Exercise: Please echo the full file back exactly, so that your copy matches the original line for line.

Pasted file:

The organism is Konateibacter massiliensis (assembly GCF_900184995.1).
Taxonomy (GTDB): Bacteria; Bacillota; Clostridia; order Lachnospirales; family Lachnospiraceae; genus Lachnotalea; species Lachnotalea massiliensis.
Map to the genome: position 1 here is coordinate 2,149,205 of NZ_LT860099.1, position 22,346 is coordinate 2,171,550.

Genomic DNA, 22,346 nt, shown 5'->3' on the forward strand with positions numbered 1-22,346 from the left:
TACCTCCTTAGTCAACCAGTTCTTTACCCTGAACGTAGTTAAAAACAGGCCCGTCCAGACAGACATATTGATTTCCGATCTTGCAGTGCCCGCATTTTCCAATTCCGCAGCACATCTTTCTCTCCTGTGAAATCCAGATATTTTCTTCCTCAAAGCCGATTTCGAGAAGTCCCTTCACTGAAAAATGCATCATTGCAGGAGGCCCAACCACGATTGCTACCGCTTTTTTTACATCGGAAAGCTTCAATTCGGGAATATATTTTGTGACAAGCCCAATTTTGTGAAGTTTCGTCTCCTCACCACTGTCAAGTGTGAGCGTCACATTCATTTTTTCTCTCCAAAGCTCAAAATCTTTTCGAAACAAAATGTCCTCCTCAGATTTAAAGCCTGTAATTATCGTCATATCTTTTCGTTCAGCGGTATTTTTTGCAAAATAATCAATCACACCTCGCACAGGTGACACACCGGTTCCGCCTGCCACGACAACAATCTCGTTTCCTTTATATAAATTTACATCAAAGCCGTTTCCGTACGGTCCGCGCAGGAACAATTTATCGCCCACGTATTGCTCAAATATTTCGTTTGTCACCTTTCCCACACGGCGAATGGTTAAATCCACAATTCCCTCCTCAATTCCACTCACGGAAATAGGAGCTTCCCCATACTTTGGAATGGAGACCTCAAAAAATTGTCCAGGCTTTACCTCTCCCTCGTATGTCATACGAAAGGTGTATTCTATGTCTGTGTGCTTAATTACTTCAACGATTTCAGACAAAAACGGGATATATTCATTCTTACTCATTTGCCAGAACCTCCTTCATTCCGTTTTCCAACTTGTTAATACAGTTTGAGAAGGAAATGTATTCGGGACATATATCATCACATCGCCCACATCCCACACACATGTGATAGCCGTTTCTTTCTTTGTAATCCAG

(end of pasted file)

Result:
The organism is Konateibacter massiliensis (assembly GCF_900184995.1).
Taxonomy (GTDB): Bacteria; Bacillota; Clostridia; order Lachnospirales; family Lachnospiraceae; genus Lachnotalea; species Lachnotalea massiliensis.
Map to the genome: position 1 here is coordinate 2,149,205 of NZ_LT860099.1, position 22,346 is coordinate 2,171,550.

Genomic DNA, 22,346 nt, shown 5'->3' on the forward strand with positions numbered 1-22,346 from the left:
TACCTCCTTAGTCAACCAGTTCTTTACCCTGAACGTAGTTAAAAACAGGCCCGTCCAGACAGACATATTGATTTCCGATCTTGCAGTGCCCGCATTTTCCAATTCCGCAGCACATCTTTCTCTCCTGTGAAATCCAGATATTTTCTTCCTCAAAGCCGATTTCGAGAAGTCCCTTCACTGAAAAATGCATCATTGCAGGAGGCCCAACCACGATTGCTACCGCTTTTTTTACATCGGAAAGCTTCAATTCGGGAATATATTTTGTGACAAGCCCAATTTTGTGAAGTTTCGTCTCCTCACCACTGTCAAGTGTGAGCGTCACATTCATTTTTTCTCTCCAAAGCTCAAAATCTTTTCGAAACAAAATGTCCTCCTCAGATTTAAAGCCTGTAATTATCGTCATATCTTTTCGTTCAGCGGTATTTTTTGCAAAATAATCAATCACACCTCGCACAGGTGACACACCGGTTCCGCCTGCCACGACAACAATCTCGTTTCCTTTATATAAATTTACATCAAAGCCGTTTCCGTACGGTCCGCGCAGGAACAATTTATCGCCCACGTATTGCTCAAATATTTCGTTTGTCACCTTTCCCACACGGCGAATGGTTAAATCCACAATTCCCTCCTCAATTCCACTCACGGAAATAGGAGCTTCCCCATACTTTGGAATGGAGACCTCAAAAAATTGTCCAGGCTTTACCTCTCCCTCGTATGTCATACGAAAGGTGTATTCTATGTCTGTGTGCTTAATTACTTCAACGATTTCAGACAAAAACGGGATATATTCATTCTTACTCATTTGCCAGAACCTCCTTCATTCCGTTTTCCAACTTGTTAATACAGTTTGAGAAGGAAATGTATTCGGGACATATATCATCACATCGCCCACATCCCACACACATGTGATAGCCGTTTCTTTCTTTGTAATCCAG